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Regulator to consider plans to genetically modify human embryos

Published 13/01/2016

Researchers are hoping to increase understanding of miscarriages
Researchers are hoping to increase understanding of miscarriages

Scientists could be given permission to genetically modify human embryos for the first time in the UK when controversial proposals go before the fertility regulator on Thursday.

The Human Fertilisation and Embryology Authority (HFEA) is to consider an application from the Francis Crick Institute in London to alter genes in a bid to reduce miscarriages and infertility.

Dr Kathy Niakan, who is leading the research, said: "This is important because miscarriages and infertility are extremely common but not very well understood.

"You never can predict where the research will lead but we hope it would be a great benefit for fertility treatments in the long-term."

Dr Niakan's team wants to understand the early stages of human development by studying embryos, "surplus to requirement" from IVF treatment and donated by willing couples, during the first week of development.

The process would take place before the fertilised egg implants and examine how one cell - a zygote - on day one develops into a 64 to 256 cell blastocyst on days five to seven.

Each one would then be destroyed and not implanted.

Dr Niakan said in the long-term the research could mean the embryo with the greatest chance of developing could be implanted or genetics could be "tweaked" to maximise an embryo's chance of survival.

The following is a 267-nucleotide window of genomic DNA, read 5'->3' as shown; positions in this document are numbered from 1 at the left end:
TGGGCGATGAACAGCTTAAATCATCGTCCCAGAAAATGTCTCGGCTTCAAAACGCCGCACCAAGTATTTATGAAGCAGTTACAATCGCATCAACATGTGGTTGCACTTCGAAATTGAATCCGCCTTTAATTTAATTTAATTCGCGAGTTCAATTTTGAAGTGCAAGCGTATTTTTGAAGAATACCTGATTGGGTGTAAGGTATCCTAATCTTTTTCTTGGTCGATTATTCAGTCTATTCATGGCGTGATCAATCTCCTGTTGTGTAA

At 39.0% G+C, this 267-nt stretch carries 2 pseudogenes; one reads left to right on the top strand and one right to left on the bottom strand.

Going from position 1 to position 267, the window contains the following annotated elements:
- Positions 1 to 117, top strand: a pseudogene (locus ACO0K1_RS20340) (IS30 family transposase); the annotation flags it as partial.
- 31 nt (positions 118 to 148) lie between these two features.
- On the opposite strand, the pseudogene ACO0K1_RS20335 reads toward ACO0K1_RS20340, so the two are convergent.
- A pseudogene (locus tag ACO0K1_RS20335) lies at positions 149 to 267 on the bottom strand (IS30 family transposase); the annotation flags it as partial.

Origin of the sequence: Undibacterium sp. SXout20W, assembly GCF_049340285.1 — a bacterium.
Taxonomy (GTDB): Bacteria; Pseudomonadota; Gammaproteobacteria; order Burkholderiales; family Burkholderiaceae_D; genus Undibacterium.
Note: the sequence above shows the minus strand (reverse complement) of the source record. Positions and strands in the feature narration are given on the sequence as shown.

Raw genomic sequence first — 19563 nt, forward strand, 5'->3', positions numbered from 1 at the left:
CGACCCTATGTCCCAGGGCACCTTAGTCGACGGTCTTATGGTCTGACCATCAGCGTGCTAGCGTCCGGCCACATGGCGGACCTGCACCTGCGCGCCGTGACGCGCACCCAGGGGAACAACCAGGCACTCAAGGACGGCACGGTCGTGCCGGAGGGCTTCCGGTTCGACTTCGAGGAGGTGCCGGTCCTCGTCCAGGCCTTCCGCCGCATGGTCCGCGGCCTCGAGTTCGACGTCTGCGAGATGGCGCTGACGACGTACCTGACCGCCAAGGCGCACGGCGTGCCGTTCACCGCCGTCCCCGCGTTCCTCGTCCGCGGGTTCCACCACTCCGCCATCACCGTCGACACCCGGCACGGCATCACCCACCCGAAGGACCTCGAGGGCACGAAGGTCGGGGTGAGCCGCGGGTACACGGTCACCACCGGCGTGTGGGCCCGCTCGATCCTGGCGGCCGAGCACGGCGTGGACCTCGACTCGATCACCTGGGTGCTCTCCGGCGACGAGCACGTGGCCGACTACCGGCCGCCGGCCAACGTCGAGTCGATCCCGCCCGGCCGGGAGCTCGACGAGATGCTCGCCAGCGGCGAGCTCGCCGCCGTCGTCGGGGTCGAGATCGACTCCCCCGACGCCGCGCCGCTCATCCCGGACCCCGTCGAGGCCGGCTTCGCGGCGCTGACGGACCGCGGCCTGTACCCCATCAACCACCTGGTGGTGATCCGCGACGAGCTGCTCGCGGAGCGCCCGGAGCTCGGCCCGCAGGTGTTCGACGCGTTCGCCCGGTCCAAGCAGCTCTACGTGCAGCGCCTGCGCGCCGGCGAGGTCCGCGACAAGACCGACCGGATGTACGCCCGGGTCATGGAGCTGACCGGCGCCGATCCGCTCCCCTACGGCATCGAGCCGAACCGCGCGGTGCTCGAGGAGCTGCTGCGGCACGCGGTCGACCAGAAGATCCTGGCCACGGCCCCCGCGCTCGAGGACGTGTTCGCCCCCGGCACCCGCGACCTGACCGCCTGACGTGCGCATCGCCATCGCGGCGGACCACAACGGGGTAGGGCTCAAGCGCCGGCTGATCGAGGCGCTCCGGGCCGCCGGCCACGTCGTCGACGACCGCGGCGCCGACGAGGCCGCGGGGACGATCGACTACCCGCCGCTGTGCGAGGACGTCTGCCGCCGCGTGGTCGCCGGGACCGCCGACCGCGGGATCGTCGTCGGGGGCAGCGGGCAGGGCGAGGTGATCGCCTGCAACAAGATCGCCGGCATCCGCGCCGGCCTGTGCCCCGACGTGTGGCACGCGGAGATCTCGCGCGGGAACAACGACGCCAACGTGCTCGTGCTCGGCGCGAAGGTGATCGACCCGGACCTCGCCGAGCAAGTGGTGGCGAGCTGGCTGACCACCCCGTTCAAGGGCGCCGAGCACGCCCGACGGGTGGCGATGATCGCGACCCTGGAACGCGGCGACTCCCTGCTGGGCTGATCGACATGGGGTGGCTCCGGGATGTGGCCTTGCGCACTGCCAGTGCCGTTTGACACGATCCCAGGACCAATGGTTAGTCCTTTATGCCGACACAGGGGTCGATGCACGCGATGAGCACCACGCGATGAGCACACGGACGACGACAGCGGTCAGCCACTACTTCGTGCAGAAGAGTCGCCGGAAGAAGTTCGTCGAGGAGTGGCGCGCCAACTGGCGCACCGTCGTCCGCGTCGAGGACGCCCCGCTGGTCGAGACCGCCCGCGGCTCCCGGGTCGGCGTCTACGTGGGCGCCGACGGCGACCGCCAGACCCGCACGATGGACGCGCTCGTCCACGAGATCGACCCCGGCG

The researchers want to alter genetics from day one using crispr cas 9 - a new method "like molecular scissors" which they say is "most efficient and most precise" and "80 to 100%" successful.

For the pilot, Dr Niakan wants to target three to four genes using 20 to 30 embryos per experiment, which means the most initial research would require is 120.

The process has been tried on both monkeys and mice but Dr Niakan said there are differences between the embryos of a human and a mouse that make experimenting on human embryos necessary.

She said: "The reason why I think this research is so important is many groups have reported that similar to IVF embryos, even outside of IVF, most human embryos fail to reach the blastocyst stage. And of those that do reach the blastocyst stage will fail to implant."

She referred to IVF figures that showed of 100 fertilised eggs (zygotes), fewer than 50 became blastocysts, only 25 implanted and only 12 to 13 continued to develop beyond three months.

The proposals have been met with resistance from pro-life groups.

A Comment on Reproductive Ethics spokeswoman said the group was "opposed to any form of destructive research on human embryos".

After the HFEA meeting, the proposals will be considered by an ethics committee. If approved Dr Niakan said she hoped it would be a matter of "months" before the research could start.

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